Small Business Advocates Utilize Emerging Technology To Push Bill


While city landlords have their Real Estate Board of New York (REBNY) organization that spends millions of dollars influencing local elections and legislation, small business owners are utilizing emerging technologies to organize as the two sides ready for a coming legislative battle to curtail the increasing displacement of longtime neighborhood businesses.

That after small business lobbyist TakeBackNYC joined forces with Townsquared, a San Francisco-based start-up whose mission is to empower small businesses through networking and emerging technologies.

“We work smarter when we work together,” said Townsquared Founder Rohit Prakash. “Local business owners are busy running their businesses and are often times intimidated or hesitant to take a position on a political initiative, as it feels like a lot of work. Whats great about a social network like Townsquared that was designed specifically for business owners to connect privately, is how it simplifies information and knowledge sharing.”

The partnership comes as TakeBackNYC continues its effort to find council backers for the Small Business Jobs Survival Act (SBJSA),  which gives all commercial tenants a right to lease renewal and a right to a minimum 10 year lease under binding arbitration.

And TakeBackNYC Spokesperson Kirsten Theodos credited Townsqaured in aiding the campaign.

“We are creating a coalition of small business owners, so we’ve taken to updating everyone and organizing on Townsquared, a social network for small business owners specifically designed for local, neighboring businesses to connect. The platform is private and easy to use, and has enabled business owners to learn from one another, rally support for the bill, and stay up to date on ways they can help. So many small businesses have been victims of rent hikes and unfair lease terms, and it helps them to know they are not alone,” said Theodos.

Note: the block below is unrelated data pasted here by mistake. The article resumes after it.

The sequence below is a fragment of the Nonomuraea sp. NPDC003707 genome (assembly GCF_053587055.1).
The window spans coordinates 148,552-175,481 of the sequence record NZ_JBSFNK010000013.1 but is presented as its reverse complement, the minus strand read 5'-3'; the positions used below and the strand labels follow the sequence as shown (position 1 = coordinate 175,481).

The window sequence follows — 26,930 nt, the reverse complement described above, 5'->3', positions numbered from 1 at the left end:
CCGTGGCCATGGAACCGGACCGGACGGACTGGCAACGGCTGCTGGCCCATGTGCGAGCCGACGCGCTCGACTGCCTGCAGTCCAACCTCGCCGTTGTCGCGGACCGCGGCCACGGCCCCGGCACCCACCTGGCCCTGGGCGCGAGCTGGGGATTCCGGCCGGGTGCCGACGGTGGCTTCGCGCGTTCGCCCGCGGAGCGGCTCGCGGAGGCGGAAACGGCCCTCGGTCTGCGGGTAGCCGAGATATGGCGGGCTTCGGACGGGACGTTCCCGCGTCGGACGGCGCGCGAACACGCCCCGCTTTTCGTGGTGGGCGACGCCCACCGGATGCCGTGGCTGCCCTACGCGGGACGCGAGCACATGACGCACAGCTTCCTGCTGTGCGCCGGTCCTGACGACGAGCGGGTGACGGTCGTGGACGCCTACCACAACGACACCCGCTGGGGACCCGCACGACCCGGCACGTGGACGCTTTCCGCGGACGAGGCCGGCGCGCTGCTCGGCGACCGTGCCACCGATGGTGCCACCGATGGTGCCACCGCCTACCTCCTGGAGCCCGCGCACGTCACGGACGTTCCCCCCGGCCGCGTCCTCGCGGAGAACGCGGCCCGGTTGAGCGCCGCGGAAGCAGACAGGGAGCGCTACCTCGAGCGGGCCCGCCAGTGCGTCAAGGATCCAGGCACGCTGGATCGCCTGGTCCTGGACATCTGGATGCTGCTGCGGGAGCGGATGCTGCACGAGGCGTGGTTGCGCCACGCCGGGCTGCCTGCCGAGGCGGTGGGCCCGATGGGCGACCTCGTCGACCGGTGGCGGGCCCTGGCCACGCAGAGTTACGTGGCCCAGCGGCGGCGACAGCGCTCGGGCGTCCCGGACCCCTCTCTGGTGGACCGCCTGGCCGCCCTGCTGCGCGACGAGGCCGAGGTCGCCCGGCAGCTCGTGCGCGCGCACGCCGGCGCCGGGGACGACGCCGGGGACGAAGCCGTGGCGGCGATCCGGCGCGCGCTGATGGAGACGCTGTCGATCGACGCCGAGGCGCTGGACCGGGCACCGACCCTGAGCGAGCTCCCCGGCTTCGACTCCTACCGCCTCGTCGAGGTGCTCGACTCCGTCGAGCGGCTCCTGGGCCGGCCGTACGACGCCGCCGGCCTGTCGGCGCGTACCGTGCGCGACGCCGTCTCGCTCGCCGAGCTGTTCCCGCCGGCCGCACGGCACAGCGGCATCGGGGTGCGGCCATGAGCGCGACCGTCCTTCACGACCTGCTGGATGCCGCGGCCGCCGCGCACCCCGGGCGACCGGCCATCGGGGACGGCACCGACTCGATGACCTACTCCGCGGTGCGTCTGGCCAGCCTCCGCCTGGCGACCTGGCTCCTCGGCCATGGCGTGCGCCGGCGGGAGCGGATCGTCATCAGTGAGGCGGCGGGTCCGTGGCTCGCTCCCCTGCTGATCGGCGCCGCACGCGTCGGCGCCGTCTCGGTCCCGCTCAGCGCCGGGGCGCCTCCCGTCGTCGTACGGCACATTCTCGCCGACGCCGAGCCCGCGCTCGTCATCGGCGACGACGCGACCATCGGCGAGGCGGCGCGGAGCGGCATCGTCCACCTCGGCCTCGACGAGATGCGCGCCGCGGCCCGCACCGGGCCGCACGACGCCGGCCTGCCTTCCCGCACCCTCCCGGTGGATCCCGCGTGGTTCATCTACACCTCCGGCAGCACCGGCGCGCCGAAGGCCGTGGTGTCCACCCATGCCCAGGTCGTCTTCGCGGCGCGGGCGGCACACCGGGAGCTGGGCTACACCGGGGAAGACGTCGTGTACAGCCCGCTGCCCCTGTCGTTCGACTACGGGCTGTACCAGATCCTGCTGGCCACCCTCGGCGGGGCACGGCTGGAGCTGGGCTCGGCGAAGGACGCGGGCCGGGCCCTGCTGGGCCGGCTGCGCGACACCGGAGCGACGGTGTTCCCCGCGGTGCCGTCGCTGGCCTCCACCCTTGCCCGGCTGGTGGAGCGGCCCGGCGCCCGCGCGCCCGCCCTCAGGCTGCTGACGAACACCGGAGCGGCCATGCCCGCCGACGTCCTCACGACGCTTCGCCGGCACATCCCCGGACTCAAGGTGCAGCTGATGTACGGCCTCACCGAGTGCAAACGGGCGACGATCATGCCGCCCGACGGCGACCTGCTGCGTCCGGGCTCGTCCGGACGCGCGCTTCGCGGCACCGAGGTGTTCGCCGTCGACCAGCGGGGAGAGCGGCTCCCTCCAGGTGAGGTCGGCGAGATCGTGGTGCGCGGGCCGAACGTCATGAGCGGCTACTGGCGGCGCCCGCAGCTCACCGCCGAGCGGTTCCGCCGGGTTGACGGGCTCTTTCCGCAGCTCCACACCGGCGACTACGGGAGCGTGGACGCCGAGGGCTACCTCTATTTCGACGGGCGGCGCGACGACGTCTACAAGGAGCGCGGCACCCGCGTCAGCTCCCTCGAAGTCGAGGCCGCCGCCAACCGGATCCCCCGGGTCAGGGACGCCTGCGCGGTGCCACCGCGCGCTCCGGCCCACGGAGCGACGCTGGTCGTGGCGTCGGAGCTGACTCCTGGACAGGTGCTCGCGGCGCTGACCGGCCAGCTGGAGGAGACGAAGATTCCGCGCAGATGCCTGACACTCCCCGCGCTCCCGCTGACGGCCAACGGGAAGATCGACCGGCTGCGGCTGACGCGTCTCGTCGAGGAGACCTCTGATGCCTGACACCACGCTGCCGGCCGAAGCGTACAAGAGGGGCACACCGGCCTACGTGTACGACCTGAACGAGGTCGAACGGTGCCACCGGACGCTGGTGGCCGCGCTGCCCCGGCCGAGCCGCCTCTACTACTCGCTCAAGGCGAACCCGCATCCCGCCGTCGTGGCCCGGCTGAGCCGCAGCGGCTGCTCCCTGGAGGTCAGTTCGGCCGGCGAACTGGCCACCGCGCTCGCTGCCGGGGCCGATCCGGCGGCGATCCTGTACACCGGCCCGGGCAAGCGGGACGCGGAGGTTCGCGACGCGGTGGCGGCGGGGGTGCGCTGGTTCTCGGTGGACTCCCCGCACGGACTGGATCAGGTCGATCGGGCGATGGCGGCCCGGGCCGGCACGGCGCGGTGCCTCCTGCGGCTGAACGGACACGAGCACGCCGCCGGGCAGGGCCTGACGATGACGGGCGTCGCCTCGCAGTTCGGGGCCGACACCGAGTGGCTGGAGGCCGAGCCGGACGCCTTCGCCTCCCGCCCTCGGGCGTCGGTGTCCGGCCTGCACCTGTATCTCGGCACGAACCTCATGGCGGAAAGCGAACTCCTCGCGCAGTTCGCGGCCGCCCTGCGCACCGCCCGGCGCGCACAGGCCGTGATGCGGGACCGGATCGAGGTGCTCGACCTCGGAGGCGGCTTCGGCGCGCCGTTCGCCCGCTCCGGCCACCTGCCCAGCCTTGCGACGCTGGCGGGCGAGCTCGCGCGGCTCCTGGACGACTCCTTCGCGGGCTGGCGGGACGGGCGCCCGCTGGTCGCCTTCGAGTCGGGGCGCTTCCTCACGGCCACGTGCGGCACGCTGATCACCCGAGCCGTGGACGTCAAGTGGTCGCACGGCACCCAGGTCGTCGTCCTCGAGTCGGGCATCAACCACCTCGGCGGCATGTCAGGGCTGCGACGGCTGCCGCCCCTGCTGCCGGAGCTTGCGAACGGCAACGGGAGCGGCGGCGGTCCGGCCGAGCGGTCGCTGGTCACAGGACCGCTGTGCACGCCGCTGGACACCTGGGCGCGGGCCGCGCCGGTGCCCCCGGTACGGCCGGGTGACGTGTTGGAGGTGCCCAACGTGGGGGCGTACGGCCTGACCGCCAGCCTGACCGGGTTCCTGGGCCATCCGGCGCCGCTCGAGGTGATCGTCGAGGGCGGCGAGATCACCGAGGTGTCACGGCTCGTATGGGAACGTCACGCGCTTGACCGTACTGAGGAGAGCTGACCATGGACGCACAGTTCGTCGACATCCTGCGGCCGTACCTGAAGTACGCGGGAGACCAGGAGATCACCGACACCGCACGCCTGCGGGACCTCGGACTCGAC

“In addition, as we are focusing on specific council members by using Townsquared’s geotargeting features to communicate with all of the small businesses in the council members’ districts, notifying them that their council member isn’t supporting their rights by sponsoring the SBJSA and then providing the resources to email them. This has been an invaluable tool to help us organize more effectively,” she added.

City Councilman Robert Cornegy Jr.
City Councilman Robert Cornegy Jr.

On the other end of the spectrum, Bedford-Stuyvesant City Councilman Robert Cornegy Jr., who is also the council’s chair of the Small Business Committee Chair is rolling out a bill based on Borough President  Gale Brewer’s March 2015 report, Small Business, Big Impact.

The brunt of the bill recommends ground floor storefronts up for lease renewal go into non-binding mediation with landlords. If the mediation fails, storefront shopkeepers are given  a one year extension with a 15% increase before they are forced out.

Additionally, Cornegy has already introduced a resolution that would allow the state to grant landlords tax credits if they keep rents down for small businesses.

But Theodos says Cornegy’s measures are based on failed policies from the 1980s that have seen Manhattan turn into a big box store Mecca, and that they are a recipe for doing the same thing to the outer boroughs.

“As long as landlords are still able to give month-to-month leases to whomever they want or even just one-year leases then the bill is a nonstarter,” said Theodos. “The city’s Department of Small Business Services, which claims to help small businesses, always preaches business plans and the visioning out process of being in business. How can you even write financials when your lease is month-to-month and the landlord can jack the rent up 500 percent on a whim?”